This strategy relies on having attorneys who have excellent negotiation skills and know how to use them in eviction cases. Our broad experience and multi-talented representation puts a premium on negotiation skills, and we feel that they especially since in eviction law. If you're thinking of evicting a tenant or you're facing eviction yourself, please consider shooting us an email. We'll get your case done right, and fast. 

A Cheap Lawyer versus Cheap Legal Work

Many people faced with legal problems think that they want a cheap lawyer. They shop for a lawyer with a low hourly rate, pay a modest retainer, and hope their problem is solved. Often, the total bill mysteriously adds up, and the case takes a lot longer to resolve than the client was expecting. Sometimes the client even has to hire a different lawyer, usually a more expensive one, to fix mistakes the first lawyer made. Thus, a cheap lawyer can be a pretty bad deal. If someone is maintaining a traditional practice with cheap rates, it's likely they're inexperienced, or are having problems keeping client, and a rate that's noticeably cheaper than rates in the same neighborhoods may be a reg flag. 

However, the point of Verbeck Law and similar sites is that you can get good legal work done for cheap. Some of the things that make legal work expensive actually aren't necessary to the practice of law, and, in our opinion, distract from quality work. Big fancy offices are a good example. Think about the beautiful decor in a casino; what does that tell you about what's going to happen to your money? And how much time are the lawyers spending dealing with landscaping people or artwork rental services, instead of doing research? We use virtual offices when we need them, so when you pay us for legal work, you're not helping pay office building rent. 

So why do people look for things like fancy office buildings when selecting a lawyer? Partially, people want to feel certain that their lawyer is talented enough to make money and stay in business, but partially, people don't have much to compare. Most people don't need lawyers very often, and only interact with lawyers in rare, specific environments. A cheap lawyer, one with a bad office or no office, probably isn't any good, right? 

Sadly we've run into a lot of poor attorneys with amazing desks, and we've been pleased to run into some great attorneys who can't be bothered to maintain an office in any of the cities they operate in. Nor does an office point towards stability; Over the last decade, many top firms have suddenly ripped in half, spilling shite-shoe lawyers all over the market. In our opinion, this is good. It indicates, among other things, that clients are getting more intelligent about legal services.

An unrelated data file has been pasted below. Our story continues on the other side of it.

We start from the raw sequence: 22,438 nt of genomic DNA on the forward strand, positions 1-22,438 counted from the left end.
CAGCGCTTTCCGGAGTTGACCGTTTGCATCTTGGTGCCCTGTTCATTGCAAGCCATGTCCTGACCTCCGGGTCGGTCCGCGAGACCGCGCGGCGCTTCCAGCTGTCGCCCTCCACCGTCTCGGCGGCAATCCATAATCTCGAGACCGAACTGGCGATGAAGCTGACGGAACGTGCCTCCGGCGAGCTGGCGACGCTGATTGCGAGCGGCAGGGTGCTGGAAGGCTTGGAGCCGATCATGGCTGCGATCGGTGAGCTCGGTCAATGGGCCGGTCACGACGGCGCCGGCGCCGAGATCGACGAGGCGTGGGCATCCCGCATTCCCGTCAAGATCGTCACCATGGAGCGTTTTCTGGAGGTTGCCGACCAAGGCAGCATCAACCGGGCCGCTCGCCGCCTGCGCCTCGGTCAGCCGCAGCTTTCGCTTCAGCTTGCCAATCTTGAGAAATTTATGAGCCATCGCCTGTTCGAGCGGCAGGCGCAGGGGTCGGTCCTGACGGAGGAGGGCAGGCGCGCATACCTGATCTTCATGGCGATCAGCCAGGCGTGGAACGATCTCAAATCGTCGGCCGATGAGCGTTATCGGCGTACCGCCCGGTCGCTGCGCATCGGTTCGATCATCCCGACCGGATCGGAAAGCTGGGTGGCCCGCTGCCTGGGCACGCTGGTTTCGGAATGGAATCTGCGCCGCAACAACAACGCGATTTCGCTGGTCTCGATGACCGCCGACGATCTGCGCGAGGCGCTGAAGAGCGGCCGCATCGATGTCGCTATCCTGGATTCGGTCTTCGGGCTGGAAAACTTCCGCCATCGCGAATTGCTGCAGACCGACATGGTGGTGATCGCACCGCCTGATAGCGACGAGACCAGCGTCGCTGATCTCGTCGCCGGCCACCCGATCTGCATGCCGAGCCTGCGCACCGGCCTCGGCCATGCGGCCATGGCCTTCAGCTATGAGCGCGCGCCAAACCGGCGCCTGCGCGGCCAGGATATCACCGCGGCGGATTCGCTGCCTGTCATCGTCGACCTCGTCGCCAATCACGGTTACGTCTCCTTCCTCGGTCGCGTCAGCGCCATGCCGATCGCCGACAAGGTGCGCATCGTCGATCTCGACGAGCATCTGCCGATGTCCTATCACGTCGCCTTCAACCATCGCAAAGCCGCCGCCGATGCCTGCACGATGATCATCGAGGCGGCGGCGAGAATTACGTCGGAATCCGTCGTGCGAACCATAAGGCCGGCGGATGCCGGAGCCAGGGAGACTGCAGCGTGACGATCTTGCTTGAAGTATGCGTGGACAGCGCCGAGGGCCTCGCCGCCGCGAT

Fundamentally, if you need legal work done for not very much money, but you still want it done well, it's your responsibility to become an intelligent consumer of legal services. You need to learn what sort of help you're likely to need for your case, and you're going to have to figure out how to analyze pitches from different kinds of attorneys. It's like hunting for a car: if you want quality and can't pay a huge premium for it outright, you better know your stuff. 

Verbeck Law is based on the idea that, if potential clients learn more about the law from us, they'll be more likely to select us to help them with their cases. So when we tell you that many divorce cases come to a settlement outside of court, maybe this makes you less likely to hire a fully retained attorney for your case, but we hope you'll think about hiring us for a brief consultation on how to make a good settlement more likely. This could be the difference between spending a few thousand dollars on your case and a few hundred, by the way. Which sounds like a better deal to you? 

When to Hire a Lawyer

Deciding to start a lawsuit, or deciding when to get a lawyer of your own, can be a crucial and confusing choice. Everyone knows lawyers are expensive, and many people think they can handle simple matters on their own. In fairness, sometimes they're right, but sometimes they end up brining in an attorney later, and in effect paying that attorney to do a bunch of work over. It's not always obvious which cases are complicated, and not everyone is clear on the benefit of having a lawyer for their particular case. This post will explain some rules of thumb that'll help you decide when to think about getting professional help. 

Obvious Cases

These are easy: If you're suddenly in jail, now would be a good time to hire a lawyer. If you got served with divorce papers and are distraught, confused, and afraid, call a lawyer and get a responsible orientation at the very least. If you just sunk $20k of your money into the start-up you and your buddy are working on, well, you should have called us last week, but late's better than never.